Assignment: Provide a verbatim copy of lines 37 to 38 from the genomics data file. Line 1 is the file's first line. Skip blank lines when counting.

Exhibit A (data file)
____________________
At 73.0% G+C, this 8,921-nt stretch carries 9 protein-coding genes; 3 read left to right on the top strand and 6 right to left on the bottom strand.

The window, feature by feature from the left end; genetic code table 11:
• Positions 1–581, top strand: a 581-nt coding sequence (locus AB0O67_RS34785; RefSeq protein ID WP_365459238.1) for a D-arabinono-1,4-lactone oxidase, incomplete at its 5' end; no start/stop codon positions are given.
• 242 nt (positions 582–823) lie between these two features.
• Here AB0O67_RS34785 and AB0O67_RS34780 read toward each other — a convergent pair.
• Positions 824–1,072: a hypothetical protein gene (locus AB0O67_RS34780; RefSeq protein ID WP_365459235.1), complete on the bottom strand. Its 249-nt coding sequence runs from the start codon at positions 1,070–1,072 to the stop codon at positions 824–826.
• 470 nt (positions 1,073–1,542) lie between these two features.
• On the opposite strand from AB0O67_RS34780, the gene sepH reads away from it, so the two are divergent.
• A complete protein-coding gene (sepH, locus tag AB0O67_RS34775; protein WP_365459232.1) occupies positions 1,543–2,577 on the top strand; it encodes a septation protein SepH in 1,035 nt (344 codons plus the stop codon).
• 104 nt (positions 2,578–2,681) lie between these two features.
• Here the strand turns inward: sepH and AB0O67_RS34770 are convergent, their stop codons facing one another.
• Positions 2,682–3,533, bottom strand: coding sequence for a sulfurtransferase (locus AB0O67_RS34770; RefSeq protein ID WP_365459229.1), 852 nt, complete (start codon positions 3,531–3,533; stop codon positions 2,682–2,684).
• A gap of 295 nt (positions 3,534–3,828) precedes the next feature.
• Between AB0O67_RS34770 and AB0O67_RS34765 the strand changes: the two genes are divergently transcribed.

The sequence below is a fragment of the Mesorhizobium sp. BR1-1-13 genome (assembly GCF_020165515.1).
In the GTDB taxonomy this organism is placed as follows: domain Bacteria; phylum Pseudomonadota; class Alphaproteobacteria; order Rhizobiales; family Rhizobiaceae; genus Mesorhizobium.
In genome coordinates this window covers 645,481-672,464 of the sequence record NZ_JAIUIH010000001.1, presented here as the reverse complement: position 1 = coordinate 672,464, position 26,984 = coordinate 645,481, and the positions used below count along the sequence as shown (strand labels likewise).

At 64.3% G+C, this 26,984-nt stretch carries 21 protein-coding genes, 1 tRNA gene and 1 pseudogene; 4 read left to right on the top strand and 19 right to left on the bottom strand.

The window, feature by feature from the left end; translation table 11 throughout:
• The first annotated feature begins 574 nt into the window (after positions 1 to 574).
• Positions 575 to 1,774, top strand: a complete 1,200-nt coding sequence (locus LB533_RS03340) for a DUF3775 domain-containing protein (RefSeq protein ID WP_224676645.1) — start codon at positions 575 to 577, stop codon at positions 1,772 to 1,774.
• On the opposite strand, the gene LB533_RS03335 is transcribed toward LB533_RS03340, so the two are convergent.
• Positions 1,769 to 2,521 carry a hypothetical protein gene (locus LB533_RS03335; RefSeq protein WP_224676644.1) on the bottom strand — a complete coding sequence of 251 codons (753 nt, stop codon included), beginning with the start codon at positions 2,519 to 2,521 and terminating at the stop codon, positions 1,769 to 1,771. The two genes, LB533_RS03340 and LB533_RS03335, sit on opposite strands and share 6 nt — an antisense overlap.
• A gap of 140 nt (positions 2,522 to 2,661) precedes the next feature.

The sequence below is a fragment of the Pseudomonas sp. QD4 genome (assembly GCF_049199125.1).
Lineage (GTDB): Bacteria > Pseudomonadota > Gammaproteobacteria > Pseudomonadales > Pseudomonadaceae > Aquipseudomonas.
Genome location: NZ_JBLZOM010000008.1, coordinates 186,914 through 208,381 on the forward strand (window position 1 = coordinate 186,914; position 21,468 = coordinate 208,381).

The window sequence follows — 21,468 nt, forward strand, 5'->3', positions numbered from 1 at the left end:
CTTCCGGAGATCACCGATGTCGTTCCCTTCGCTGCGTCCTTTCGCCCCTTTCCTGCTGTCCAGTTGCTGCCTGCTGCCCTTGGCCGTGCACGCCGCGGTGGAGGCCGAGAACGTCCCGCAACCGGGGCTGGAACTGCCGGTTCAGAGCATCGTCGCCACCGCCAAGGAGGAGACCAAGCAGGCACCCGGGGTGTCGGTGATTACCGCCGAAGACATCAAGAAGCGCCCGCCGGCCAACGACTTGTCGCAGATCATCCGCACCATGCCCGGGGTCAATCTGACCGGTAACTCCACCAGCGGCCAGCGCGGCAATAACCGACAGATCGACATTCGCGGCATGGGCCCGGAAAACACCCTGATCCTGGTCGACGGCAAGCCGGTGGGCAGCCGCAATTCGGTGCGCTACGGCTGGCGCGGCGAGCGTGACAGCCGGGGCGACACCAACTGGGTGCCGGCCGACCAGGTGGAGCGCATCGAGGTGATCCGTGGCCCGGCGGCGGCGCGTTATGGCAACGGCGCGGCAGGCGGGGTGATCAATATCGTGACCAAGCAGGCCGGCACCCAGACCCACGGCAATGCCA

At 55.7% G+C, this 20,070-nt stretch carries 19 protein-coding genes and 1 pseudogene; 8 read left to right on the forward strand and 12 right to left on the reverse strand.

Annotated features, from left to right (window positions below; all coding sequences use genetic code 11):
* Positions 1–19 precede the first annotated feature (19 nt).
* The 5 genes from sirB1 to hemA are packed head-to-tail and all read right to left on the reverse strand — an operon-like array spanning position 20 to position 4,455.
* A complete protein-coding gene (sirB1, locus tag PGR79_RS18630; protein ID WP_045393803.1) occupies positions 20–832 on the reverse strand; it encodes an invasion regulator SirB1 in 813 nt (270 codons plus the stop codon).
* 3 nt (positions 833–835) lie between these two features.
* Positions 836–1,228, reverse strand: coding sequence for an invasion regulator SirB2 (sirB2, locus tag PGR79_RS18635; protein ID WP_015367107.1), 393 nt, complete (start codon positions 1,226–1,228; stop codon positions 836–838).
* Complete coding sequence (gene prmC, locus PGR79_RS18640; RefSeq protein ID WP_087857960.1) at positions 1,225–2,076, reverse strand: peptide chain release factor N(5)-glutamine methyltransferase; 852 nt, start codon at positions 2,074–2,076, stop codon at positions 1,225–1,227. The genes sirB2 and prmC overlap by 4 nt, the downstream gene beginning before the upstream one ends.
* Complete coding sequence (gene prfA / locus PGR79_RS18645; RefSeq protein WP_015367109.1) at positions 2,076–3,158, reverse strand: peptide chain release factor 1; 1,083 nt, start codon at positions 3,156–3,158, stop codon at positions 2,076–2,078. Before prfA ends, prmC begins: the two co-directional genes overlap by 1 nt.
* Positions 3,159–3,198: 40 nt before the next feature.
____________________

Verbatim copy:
* Complete coding sequence (gene prmC, locus PGR79_RS18640; RefSeq protein ID WP_087857960.1) at positions 1,225–2,076, reverse strand: peptide chain release factor N(5)-glutamine methyltransferase; 852 nt, start codon at positions 2,074–2,076, stop codon at positions 1,225–1,227. The genes sirB2 and prmC overlap by 4 nt, the downstream gene beginning before the upstream one ends.
* Complete coding sequence (gene prfA / locus PGR79_RS18645; RefSeq protein WP_015367109.1) at positions 2,076–3,158, reverse strand: peptide chain release factor 1; 1,083 nt, start codon at positions 3,156–3,158, stop codon at positions 2,076–2,078. Before prfA ends, prmC begins: the two co-directional genes overlap by 1 nt.